Have you been wondering how to advertise on Groupon? If so, then you’re in the right place. Advertising a deal on Groupon allows small businesses the opportunity to connect with Groupon’s 53 million+ unique users. This type of exposure can be game changing for a small business, especially one that is having a difficult time expanding their customer base and reaching new clients.
This may sound ideal, but there has been a lot of grumbling recently from Groupon advertisers that are dissatisfied with the service. A quick Google search will show you plenty of articles with titles along the lines of “Groupon is the Worst”. People are rightly upset. After you account for the deep discounting required and the cut that Groupon takes, business owners are not left with a big portion of the sale.
And while it’s quite possible to have a bad experience advertising on Groupon, there is also a way to use the site to increase brand recognition, drive repeat customers, and make money. It all depends on you, the type of business you own, and the strategy you put into place.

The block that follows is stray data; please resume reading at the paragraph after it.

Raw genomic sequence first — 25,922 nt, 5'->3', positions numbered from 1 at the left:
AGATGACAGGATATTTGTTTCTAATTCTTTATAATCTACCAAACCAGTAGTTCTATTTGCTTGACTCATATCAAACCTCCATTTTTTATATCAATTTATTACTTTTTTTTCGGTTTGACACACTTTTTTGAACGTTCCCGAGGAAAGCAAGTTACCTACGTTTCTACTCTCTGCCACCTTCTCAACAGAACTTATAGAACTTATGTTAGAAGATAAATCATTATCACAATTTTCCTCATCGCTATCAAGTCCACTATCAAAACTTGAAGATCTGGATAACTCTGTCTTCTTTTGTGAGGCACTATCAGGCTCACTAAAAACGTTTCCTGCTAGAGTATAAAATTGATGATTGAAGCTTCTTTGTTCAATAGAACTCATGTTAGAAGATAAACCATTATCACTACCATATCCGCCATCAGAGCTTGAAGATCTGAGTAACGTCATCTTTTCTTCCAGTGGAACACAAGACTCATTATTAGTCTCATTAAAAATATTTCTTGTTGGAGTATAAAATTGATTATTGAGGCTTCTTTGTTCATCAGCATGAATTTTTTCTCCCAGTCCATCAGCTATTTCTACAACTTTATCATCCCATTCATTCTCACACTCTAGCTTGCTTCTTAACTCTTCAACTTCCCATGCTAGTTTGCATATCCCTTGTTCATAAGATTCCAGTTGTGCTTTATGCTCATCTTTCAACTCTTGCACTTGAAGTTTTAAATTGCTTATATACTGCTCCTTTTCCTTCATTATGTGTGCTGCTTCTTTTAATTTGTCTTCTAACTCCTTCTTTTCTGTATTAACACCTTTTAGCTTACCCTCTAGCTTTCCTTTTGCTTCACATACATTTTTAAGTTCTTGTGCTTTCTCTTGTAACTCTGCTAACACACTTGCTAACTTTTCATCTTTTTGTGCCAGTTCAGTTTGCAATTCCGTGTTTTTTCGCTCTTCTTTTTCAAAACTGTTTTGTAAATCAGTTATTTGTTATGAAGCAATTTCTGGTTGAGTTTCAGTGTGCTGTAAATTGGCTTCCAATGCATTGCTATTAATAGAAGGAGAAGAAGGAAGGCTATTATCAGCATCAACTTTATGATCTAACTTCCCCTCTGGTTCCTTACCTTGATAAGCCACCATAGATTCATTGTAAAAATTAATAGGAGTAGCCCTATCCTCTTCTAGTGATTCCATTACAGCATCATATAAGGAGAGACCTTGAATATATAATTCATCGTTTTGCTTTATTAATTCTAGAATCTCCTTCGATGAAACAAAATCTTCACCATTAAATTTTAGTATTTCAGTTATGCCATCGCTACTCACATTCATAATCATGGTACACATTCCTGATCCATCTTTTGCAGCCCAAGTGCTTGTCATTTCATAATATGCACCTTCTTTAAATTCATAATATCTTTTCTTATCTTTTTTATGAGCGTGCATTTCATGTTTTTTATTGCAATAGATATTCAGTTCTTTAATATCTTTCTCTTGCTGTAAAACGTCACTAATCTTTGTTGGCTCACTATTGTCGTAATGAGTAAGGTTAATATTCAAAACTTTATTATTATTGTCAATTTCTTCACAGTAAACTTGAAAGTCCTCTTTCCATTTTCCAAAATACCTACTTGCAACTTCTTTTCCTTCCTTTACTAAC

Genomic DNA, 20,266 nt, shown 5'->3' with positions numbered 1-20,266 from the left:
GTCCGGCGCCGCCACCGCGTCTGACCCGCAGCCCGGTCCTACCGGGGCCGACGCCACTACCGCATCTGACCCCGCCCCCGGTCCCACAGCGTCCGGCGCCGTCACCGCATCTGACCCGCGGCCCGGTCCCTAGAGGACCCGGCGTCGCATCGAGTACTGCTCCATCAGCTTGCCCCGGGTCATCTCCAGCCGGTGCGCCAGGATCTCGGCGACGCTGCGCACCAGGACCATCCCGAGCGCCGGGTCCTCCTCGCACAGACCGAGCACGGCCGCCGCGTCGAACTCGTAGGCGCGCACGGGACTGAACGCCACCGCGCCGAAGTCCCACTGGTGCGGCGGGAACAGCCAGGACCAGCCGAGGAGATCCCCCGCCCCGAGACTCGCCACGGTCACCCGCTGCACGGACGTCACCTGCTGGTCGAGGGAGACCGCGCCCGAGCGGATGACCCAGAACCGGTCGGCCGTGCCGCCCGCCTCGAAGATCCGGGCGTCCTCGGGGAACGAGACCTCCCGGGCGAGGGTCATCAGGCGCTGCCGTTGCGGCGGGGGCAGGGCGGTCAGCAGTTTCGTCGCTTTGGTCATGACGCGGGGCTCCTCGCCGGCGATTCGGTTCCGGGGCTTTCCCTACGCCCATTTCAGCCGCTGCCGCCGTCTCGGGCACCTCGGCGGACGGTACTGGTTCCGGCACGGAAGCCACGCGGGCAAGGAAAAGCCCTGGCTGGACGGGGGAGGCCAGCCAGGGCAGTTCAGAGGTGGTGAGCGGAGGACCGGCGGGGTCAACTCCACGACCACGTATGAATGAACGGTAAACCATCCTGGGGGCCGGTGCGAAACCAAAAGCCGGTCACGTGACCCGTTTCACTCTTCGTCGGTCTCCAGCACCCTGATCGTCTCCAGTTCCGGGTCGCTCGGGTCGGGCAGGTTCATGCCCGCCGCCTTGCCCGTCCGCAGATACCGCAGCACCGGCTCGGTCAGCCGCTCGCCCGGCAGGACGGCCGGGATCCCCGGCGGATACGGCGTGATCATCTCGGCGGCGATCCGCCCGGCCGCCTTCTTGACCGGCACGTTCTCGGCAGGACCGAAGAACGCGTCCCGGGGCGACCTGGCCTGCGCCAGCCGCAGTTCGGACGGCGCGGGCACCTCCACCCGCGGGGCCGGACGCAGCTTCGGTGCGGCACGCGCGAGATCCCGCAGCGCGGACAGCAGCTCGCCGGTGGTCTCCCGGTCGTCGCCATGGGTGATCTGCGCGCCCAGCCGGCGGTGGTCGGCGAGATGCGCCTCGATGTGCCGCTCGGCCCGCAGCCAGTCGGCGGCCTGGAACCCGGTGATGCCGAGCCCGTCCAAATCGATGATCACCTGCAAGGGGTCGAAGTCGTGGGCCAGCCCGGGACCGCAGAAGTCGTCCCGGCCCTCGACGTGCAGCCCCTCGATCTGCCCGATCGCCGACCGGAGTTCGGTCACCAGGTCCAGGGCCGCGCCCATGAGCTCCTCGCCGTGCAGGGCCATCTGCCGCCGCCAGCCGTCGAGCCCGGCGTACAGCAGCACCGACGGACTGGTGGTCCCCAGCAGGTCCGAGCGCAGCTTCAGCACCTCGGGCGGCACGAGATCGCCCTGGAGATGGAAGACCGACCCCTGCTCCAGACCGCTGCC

Before advertising yourself on Groupon, you need to make sure your small business is showing up in local search results. Synup allows you to check the status of your online listings. Click here for a free scan.
In this article we’ll cover:
- What is Groupon and How Does it Work?
- What are the Costs Involved?
- How To Succeed With Groupon
- Which Businesses Fare Best on Groupon?
- How To Advertise on Groupon in 3 Steps
- Actions to Take After Your Groupon is Posted
What is Groupon?
Groupon is a daily deal website where businesses can advertise their discounted products and services to potential customers. The deals usually range from 50-70% off and a multitude of products and services are offered.